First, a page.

Packet Steering

Steering Methods

An ANIC adapter is configured to intelligently steer packets in to specific host packet buffers (HPB). The benefit of packet steering is that each thread in a multithreaded application (often utilizing multiple CPU cores) can process packets from its own HPB. In this way a security or networking application can take advantage of parallel processing of data thus achieving higher levels of speed and efficiency.

There are three different ways to steer packets into a HPB:

  1. ANIC adapter is configured to use its own internal algorithms to evenly and efficiently distribute or load balance packets across a specified number (from 1 to 64) of HPBs. This is done to ensure that no processing thread is overwhelmed with data while others are starved.
  2. Based upon the results of packet filtering, packets can be steered to specific HPBs. For example, packets that match a specific packet filter rule might all be steered to the same HPB for processing.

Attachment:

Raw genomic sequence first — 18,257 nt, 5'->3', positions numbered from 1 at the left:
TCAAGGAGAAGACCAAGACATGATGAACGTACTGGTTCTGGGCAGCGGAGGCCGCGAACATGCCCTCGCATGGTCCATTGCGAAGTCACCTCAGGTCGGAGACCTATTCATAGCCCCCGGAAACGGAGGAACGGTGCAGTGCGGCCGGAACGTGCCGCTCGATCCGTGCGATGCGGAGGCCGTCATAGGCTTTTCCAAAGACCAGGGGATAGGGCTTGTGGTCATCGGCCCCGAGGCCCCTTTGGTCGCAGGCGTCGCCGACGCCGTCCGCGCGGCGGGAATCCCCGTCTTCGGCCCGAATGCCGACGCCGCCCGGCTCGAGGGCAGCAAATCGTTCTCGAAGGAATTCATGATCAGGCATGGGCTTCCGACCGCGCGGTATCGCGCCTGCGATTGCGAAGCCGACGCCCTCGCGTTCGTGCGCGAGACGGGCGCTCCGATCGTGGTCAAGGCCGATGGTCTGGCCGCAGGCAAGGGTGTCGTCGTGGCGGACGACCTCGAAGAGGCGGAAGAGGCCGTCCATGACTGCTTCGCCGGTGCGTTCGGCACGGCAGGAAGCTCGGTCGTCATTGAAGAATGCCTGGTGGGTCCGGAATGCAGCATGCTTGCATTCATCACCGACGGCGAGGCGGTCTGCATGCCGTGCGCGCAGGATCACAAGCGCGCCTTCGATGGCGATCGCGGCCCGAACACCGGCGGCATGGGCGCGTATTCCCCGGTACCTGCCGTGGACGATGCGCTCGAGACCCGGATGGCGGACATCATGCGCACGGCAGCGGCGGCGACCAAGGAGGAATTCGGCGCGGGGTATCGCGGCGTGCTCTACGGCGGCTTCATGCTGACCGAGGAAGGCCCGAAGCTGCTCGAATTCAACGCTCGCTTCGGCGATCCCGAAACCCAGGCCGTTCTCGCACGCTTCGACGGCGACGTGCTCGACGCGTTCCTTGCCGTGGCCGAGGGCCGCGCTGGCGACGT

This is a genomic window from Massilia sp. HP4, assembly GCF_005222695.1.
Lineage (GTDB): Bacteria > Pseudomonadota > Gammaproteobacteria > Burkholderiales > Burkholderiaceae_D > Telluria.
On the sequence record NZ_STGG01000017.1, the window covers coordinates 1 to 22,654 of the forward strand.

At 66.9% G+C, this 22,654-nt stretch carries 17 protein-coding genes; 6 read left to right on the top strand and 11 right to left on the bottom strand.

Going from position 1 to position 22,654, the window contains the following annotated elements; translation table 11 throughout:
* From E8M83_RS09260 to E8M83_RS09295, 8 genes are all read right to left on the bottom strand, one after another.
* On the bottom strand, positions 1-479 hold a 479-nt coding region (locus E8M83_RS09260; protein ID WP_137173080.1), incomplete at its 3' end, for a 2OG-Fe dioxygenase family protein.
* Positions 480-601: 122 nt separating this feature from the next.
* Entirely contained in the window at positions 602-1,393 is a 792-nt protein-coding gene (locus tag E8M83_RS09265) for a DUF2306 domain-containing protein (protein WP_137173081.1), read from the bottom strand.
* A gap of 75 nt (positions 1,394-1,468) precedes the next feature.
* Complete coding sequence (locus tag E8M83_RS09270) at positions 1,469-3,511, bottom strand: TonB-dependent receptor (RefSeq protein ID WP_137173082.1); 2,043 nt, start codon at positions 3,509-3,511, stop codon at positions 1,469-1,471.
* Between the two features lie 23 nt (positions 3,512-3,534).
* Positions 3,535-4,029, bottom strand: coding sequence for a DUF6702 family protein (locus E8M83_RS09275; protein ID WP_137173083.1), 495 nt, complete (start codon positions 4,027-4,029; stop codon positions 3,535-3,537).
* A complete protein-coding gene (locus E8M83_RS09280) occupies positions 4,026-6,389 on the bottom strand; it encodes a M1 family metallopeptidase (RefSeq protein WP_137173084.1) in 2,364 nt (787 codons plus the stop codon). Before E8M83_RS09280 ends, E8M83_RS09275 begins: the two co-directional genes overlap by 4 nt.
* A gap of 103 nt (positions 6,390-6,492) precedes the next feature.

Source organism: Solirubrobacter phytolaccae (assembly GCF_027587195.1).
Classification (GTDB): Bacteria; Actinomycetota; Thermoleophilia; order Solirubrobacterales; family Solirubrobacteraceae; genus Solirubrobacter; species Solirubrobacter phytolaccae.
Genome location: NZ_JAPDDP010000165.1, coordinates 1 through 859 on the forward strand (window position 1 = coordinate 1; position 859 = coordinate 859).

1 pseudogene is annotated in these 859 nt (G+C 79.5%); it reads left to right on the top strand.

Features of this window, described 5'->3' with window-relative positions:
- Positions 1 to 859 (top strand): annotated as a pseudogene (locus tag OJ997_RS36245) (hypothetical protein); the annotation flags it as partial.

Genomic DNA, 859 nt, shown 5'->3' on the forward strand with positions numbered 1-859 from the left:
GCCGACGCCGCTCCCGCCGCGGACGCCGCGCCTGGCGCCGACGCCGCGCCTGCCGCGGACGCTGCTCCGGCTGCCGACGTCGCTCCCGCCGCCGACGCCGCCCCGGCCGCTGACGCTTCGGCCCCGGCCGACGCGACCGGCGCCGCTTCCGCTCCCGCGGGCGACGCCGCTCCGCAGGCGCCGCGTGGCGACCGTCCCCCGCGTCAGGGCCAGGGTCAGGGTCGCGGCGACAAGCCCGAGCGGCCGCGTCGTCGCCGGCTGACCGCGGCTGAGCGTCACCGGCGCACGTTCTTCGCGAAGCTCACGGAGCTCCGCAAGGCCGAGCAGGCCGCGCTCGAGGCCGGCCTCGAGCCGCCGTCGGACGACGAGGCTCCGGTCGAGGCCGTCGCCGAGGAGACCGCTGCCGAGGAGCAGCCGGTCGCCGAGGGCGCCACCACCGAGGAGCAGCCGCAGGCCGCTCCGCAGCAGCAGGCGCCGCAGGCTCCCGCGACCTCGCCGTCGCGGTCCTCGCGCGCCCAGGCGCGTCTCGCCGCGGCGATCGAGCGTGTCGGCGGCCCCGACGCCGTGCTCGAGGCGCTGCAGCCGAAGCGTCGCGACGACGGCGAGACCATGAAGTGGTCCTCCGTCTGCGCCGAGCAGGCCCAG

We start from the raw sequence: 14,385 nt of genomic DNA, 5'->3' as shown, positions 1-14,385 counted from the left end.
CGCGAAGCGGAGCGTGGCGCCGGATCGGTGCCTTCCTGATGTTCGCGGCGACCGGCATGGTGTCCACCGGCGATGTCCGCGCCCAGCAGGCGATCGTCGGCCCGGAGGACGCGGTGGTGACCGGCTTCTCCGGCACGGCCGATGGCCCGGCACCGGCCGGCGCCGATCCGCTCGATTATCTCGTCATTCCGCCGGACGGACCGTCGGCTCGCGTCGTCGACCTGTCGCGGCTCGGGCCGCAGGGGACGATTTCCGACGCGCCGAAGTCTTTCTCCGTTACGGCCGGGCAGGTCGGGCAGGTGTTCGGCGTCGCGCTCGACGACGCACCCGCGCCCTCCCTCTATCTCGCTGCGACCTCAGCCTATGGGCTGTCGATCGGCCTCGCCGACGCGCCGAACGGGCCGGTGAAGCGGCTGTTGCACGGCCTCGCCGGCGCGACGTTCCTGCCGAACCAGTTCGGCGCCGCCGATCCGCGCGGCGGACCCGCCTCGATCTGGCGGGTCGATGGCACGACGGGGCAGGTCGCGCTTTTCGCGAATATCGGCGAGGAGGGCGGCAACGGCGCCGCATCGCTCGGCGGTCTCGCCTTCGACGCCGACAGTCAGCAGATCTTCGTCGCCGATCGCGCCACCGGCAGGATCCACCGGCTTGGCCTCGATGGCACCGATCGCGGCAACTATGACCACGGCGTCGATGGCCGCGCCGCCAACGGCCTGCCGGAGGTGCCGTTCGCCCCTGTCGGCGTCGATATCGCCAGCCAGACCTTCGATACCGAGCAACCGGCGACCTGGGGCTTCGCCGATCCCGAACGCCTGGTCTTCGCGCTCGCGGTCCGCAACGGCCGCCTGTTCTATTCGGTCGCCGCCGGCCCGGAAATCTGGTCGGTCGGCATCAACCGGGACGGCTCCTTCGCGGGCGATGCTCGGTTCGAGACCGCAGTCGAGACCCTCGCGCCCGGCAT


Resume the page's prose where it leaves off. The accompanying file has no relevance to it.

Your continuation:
3. Based upon flow classification, packets are steered to specific HPBs. In other words, specific flows are identified and explicitly steered to a specific HPB for processing.

U-Turn (Retransmit)

Packet traffic is typically transferred across the PCIe bus (DMA) for consumption by the host application. However there may be circumstances under which select traffic must be locally redirected or retransmitted out of one of the ANIC network ports. Packet filtering or flow classification can be used to identify which specific packets or flows must be redirected out a given port.

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